The article below found its way into my mailbox via a somewhat
circuitous route. I hope AFP won't mind my submitting it here for
comments. I'd be curious to hear what folks in Ghana and Kenya think
of the mentioned projects.
Jeff @ Washington
HEADLINE: New communications technology project helps save lives in
PARIS, Nov 4 (AFP) - New communications technology is saving lives
** in Africa thanks to a World Bank-backed project bringing the
latest technology to the world's poorest countries, officials said
A doctor in Zambia was able to treat a patient suffering from
** malaria thanks to his electronic mail computer link, World Bank
telecommunications director James Bond told a press conference.
The doctor sent a message detailing the man's symptoms to a
colleague in London, who suggested he contact an expert at the
National Institute for Health in Bethesda, Washington.
The U.S. expert recognised the symptoms as belonging to a form of
malaria not normally seen in Zambia, and was able to tell the
doctor how to treat it, Bond said after a meeting of donors to the
InfoDev provides money and finds projects to bring the latest
telecommunications technology to the most far-flung corners of **
developing countries, enabling them to "leapfrog" to the forefront
of the information age.
Other projects funded by InfoDev include enabling coffee and cocoa
growers in Ivory Coast to dial up commodity prices directly in
London, and another alowing small rural businesses in Cameroon to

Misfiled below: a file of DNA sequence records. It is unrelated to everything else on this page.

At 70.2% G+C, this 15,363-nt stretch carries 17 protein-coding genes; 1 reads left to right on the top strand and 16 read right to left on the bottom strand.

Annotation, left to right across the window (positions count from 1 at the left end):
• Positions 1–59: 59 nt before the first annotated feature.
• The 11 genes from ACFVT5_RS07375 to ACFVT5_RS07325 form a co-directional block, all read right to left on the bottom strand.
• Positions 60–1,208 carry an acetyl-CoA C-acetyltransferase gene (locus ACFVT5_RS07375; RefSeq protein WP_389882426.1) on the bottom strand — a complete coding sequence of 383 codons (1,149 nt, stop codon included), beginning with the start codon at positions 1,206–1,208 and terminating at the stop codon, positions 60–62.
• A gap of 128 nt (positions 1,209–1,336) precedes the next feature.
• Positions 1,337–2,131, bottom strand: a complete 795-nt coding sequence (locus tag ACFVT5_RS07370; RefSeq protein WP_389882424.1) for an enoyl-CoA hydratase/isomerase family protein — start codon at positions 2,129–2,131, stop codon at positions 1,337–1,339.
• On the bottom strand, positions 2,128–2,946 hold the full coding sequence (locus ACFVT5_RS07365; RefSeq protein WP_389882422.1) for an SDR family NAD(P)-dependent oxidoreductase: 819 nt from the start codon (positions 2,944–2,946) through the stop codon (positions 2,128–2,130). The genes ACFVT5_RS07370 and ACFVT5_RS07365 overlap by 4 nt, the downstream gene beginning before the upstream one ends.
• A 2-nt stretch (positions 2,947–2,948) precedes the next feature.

sell their products direct via computer link to overseas clients.
Projects in the pipeline include a cellular telephone system for
areas of Kenya which has no telephones at all.
Such initiatives provide relatively low-cost solutions to the most
** disadvantaged areas, World Bank officials said.
The cost of a phone call on the Kenyan system may be relatively
expensive at around three dollars a minute, but at least there
** will be a system available, said World Bank principal economist
for telecommunications Carlos Primo Baga.
At the moment even companies who could afford to use a phone
system simply do not have access to one in rural areas.
And the price should be put in the context of the fact that for
millions of people in Africa their nearest access to information
involves a walk of hours, if not days, to the nearest town.
Africa is one of the worst-served regions in the world for
telecommunications, with one telephone for every 100 people, and if
South Africa is excluded the number is one phone for 500 people,
"There are as many telephones on Manhattan Island (in New York) as
in the whole of Africa," he added.
The InfoDev initiative is important because it puts funds into
relatively low-cost solutions which take advantage of new
In the case of the Kenyan project, for instance, setting up a
cellular phone system will be cheaper than laying phone lines into
Another project in the pipeline is a 600,000 dollar plan for a
computerised mobile bank system in Ghana, for which InfoDev would
provide 50,000 dollars.
InfoDev groups donor governments, nongovernmental organisations and
private enterprise to provide grants for generally low-cost
projects to give the world's poorest countries tailor-made new
The programme is driven from the bottom up, so that te
beneficiaries have a chance to explain their needs and have the
technology built to fit them.
*** END OF STORY ***
[log in to unmask]
1111 North 19th Street Suite 210
Arlington, VA 22209 USA
Tel 1-703-235-5415 Fax 1-703-235-3805